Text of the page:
Every kid should be able to look back on summer camp as a time spent having fun, making friends, and gaining new skills and independence. But as if the process of finding the right camp isn’t baffling enough, parents of children with special needs come to the search process with an additional, and often complex, set of concerns. New York Family spoke with Gary Shulman of Resources for Children with Special Needs to get at the heart of some of parents’ most important questions about camp. (We also encourage parents to check out RCSN’s schedule of free workshops—held all over the city, they cover everything from Early Intervention to obtaining ongoing support services to preparing for high school and beyond.)
A Camp For Every Kid
Every kid should be able to look back on summer camp as a memorable time spent having fun, making friends, and gaining new skills and independence. Yet, as if the process of finding the right camp isn’t baffling enough, parents of children with special needs come to the search process with an additional, and often complex, set of concerns. To get at the heart of some of parents’ most important questions, New York Family spoke with Gary Shulman of Resources for Children with Special Needs, who assures parents that, in the end, it’s worth the effort to find a program both you and your child will love.
How can children with disabilities benefit from a camp experience?
From the child’s perspective, camp is fun, they learn skills, they make friends, and it can be a support network because they’re with children who have similar special needs. Meanwhile, parents are getting respite and learning that their child can be safe with another adult. When I’m doing training for parents of children with disabilities, I always ask, “Raise your hand if you’re going to live forever.” The fact is there are some children with disabilities who are going to need support services for their entire life, and at a certain point, their parents won’t be around. You have to prepare children to trust other adults, and parents need to learn through positive experiences that other adults can work with, care for and love their child.
What makes a special needs camp different from a typical summer camp?
For one thing, many special camps have intensive medical care readily available. The other thing is the staff training. There are kids with severe behavioral issues, and in a mainstream program, the staff may only have a general idea about what to do when the child is really losing it because the child is overly stimulated and stressed out. In a special needs program, staff may understand and be able to use techniques like applied behavioral analysis and timeouts, rather than just calling up a parent. So many parents of kids with disabilities have had the experience, “Come get Johnny. That’s it, he’s going home.” If you’re in a special needs program, everybody’s like Johnny, and hopefully the staff has been appropriately trained.
But don’t assume that because your child has a disability, they have to go to a special program. Under the Americans with Disabilities Act, it’s your family’s right to ask for reasonable accommodations at a mainstream camp. Does that mean you want your child in a program that doesn’t know how to successfully work with your child? Of course not.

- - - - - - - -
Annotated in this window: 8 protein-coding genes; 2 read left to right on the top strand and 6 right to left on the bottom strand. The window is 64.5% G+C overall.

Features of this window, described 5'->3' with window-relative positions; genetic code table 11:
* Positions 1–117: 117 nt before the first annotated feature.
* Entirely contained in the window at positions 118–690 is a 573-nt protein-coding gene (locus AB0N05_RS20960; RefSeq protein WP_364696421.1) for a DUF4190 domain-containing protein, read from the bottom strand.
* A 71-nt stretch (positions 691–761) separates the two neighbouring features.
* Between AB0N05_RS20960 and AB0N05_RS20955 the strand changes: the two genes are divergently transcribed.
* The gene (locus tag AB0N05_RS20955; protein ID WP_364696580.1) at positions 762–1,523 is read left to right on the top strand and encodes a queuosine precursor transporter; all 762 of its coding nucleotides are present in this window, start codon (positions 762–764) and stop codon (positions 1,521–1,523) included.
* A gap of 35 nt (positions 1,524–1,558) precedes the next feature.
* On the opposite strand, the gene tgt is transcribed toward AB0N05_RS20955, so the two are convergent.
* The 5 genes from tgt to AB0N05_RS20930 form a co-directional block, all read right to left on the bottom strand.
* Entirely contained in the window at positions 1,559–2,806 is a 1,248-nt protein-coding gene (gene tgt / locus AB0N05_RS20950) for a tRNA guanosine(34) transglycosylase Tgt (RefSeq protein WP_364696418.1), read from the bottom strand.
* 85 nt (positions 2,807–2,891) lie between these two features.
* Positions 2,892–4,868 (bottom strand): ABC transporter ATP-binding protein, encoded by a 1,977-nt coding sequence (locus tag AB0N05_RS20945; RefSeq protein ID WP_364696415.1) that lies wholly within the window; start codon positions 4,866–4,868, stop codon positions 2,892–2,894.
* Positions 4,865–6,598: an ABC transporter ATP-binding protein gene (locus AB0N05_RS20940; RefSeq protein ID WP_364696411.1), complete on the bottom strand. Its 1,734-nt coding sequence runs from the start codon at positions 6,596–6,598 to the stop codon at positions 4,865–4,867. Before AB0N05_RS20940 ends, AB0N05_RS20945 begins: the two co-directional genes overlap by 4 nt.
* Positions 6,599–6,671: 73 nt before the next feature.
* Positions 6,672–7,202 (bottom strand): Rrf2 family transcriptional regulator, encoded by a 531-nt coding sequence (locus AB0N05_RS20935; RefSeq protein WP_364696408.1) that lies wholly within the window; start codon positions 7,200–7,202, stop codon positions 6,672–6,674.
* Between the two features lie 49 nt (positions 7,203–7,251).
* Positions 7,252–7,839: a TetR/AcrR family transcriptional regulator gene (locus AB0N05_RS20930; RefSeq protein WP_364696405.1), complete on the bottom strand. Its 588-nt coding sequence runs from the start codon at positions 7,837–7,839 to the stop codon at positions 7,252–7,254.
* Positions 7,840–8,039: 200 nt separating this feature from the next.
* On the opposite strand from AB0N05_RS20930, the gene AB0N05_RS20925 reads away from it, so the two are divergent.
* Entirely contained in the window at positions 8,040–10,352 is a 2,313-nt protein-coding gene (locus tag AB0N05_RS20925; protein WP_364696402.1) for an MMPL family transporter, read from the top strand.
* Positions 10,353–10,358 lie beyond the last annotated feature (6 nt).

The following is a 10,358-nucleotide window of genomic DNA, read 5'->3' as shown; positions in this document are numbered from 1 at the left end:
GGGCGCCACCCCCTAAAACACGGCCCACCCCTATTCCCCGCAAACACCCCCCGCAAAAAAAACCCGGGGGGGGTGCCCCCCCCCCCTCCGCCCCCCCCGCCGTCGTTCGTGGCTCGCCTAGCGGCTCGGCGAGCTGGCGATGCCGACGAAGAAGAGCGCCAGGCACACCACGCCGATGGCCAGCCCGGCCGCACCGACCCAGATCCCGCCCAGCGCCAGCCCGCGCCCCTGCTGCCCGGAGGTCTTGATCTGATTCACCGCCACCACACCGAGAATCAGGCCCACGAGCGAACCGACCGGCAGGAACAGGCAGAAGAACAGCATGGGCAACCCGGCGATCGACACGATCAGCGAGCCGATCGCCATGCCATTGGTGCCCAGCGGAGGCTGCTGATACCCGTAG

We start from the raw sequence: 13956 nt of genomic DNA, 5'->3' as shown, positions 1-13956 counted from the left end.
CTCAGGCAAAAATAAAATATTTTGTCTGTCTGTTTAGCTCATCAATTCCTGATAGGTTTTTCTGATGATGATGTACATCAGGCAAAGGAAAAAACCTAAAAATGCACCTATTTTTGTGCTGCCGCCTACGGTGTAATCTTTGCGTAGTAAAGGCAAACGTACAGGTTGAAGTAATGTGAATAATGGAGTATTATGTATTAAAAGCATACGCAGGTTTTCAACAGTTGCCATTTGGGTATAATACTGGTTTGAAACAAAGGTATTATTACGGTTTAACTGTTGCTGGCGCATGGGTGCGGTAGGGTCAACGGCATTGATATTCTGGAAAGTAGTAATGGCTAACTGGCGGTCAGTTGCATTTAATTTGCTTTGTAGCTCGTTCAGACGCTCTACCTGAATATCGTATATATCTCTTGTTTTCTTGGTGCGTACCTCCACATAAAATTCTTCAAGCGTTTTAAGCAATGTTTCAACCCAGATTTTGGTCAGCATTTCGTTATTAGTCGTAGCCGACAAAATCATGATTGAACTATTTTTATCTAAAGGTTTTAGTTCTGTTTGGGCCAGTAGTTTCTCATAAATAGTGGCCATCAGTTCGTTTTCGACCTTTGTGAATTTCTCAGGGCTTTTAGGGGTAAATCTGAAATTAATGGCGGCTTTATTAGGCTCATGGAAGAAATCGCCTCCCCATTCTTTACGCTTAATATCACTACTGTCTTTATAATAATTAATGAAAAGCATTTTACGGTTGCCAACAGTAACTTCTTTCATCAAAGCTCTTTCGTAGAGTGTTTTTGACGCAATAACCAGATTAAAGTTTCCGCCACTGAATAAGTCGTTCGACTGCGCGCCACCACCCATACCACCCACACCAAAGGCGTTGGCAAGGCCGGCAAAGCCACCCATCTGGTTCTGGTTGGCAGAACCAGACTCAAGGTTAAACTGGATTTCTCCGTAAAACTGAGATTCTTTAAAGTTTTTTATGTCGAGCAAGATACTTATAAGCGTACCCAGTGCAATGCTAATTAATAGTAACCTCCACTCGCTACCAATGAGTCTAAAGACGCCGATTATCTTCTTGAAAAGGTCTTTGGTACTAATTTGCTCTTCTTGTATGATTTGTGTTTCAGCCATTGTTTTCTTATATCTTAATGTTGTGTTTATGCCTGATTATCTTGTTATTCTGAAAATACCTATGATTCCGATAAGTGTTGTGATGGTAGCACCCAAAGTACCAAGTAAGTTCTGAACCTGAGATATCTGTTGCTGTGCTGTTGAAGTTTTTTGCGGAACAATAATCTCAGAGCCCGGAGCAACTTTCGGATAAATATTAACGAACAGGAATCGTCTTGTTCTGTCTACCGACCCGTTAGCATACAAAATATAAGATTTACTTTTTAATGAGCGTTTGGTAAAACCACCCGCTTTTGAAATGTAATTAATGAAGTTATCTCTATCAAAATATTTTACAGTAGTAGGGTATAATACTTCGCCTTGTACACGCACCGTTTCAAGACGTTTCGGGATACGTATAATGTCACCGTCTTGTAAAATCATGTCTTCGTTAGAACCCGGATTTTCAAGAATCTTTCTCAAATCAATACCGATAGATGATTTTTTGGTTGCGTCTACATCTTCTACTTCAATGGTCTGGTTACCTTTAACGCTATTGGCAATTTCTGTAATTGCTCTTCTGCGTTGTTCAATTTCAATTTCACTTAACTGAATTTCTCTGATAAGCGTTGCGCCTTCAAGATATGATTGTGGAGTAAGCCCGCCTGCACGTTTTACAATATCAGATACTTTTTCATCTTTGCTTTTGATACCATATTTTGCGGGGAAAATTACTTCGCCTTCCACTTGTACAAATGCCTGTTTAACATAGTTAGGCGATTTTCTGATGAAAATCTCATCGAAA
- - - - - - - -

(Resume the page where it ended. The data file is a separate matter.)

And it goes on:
But you may say, “Oh, I like the staff here, I like the
facility. Maybe I will try this mainstream program.”
What should parents look
for when choosing a camp for their child with special needs? What
questions should they be asking of camp directors?
When your child is ready
for camp, consider the program’s philosophy: Do they have an inclusion
program, or is it a very specialized program for children with intensive
needs? If your child has a disability that requires one-on-one
attention, make sure that this is the type of program that can provide
that. If your child has dietary needs, make sure those needs can be met.
Ask about the specific activities—an organized program should be able
to say, “This is when your child is being given aquatherapy. This is
when we’re doing arts and crafts. This is when we’re doing dance
therapy.” You’ll also want to ask about transportation. If you can,
visit the program the summer before; if you can’t visit, most camps have
CDs and videos they can send you.
What kinds of
scholarships are available for campers with special needs?
There are many
funding sources. Some are reimbursement programs where you put the money
upfront and you can get the money back later. Others come from
charities like fraternal organizations, the Lions Club, Knights of
Columbus, Kiwanis Club. But the early bird catches the money, so apply
early to funding sources.
Five Great Camps For Kids With Special Needs
Association for Help with Retarded Children (AHRC), NYC: Founded in
1948, the AHRC offers day camps in all five boroughs. Campers
participate in theatre, photography, arts and crafts, sports and planned
vacations to city attractions. Programs run year-round. 212-780-2500;
Camp Horizons, South Windham, CT: A sleepaway camp for kids with
developmental disabilities or challenging social and emotional needs.
Programs are designed to enhance learning while providing a fun camp
experience. 860-456-1032; camphorizons.org.
Ramapo for Children, Rhinebeck, NY: This sleepaway camp serves children
ages 4-16 with emotional and learning problems in a natural, outdoor
environment. Scholarships are available. 212-754-7003;
Southampton Fresh Air Home, Long Island: This sleepaway camp in
Southampton caters to children with severe, moderate and mild physical
disabilities. Offers both one- and three-week sessions for ages 8-18. 631-
Summer FUN: This low-cost day camp serves children ages 5 and up.
Transportation is provided. St. Gregory The Great School, 991 St.
John’s Place, Brooklyn, 718-388-5900, ccbq.org